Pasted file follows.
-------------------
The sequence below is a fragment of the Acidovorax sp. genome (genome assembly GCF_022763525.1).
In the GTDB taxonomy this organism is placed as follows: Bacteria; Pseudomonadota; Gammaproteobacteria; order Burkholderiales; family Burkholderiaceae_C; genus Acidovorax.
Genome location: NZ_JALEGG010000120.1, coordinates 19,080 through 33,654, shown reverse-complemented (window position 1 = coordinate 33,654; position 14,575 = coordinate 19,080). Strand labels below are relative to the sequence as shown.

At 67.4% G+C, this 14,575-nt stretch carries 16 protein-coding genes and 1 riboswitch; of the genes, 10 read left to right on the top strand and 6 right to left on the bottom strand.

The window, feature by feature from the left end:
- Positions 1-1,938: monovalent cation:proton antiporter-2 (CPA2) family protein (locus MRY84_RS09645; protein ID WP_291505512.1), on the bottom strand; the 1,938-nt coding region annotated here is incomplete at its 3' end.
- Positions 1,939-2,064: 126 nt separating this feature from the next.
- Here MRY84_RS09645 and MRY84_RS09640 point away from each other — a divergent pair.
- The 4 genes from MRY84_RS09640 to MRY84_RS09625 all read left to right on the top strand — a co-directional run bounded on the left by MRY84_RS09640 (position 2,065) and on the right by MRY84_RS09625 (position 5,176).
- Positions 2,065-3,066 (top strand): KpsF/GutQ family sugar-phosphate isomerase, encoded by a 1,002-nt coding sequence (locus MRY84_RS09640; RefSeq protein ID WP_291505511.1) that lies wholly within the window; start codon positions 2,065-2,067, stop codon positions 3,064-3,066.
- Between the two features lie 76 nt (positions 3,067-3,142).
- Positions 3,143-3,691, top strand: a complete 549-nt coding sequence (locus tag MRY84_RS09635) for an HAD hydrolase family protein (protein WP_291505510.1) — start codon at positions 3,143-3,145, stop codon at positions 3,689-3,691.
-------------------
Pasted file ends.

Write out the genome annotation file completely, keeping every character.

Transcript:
The sequence below is a fragment of the Acidovorax sp. genome (genome assembly GCF_022763525.1).
In the GTDB taxonomy this organism is placed as follows: Bacteria; Pseudomonadota; Gammaproteobacteria; order Burkholderiales; family Burkholderiaceae_C; genus Acidovorax.
Genome location: NZ_JALEGG010000120.1, coordinates 19,080 through 33,654, shown reverse-complemented (window position 1 = coordinate 33,654; position 14,575 = coordinate 19,080). Strand labels below are relative to the sequence as shown.

At 67.4% G+C, this 14,575-nt stretch carries 16 protein-coding genes and 1 riboswitch; of the genes, 10 read left to right on the top strand and 6 right to left on the bottom strand.

The window, feature by feature from the left end:
- Positions 1-1,938: monovalent cation:proton antiporter-2 (CPA2) family protein (locus MRY84_RS09645; protein ID WP_291505512.1), on the bottom strand; the 1,938-nt coding region annotated here is incomplete at its 3' end.
- Positions 1,939-2,064: 126 nt separating this feature from the next.
- Here MRY84_RS09645 and MRY84_RS09640 point away from each other — a divergent pair.
- The 4 genes from MRY84_RS09640 to MRY84_RS09625 all read left to right on the top strand — a co-directional run bounded on the left by MRY84_RS09640 (position 2,065) and on the right by MRY84_RS09625 (position 5,176).
- Positions 2,065-3,066 (top strand): KpsF/GutQ family sugar-phosphate isomerase, encoded by a 1,002-nt coding sequence (locus MRY84_RS09640; RefSeq protein ID WP_291505511.1) that lies wholly within the window; start codon positions 2,065-2,067, stop codon positions 3,064-3,066.
- Between the two features lie 76 nt (positions 3,067-3,142).
- Positions 3,143-3,691, top strand: a complete 549-nt coding sequence (locus tag MRY84_RS09635) for an HAD hydrolase family protein (protein WP_291505510.1) — start codon at positions 3,143-3,145, stop codon at positions 3,689-3,691.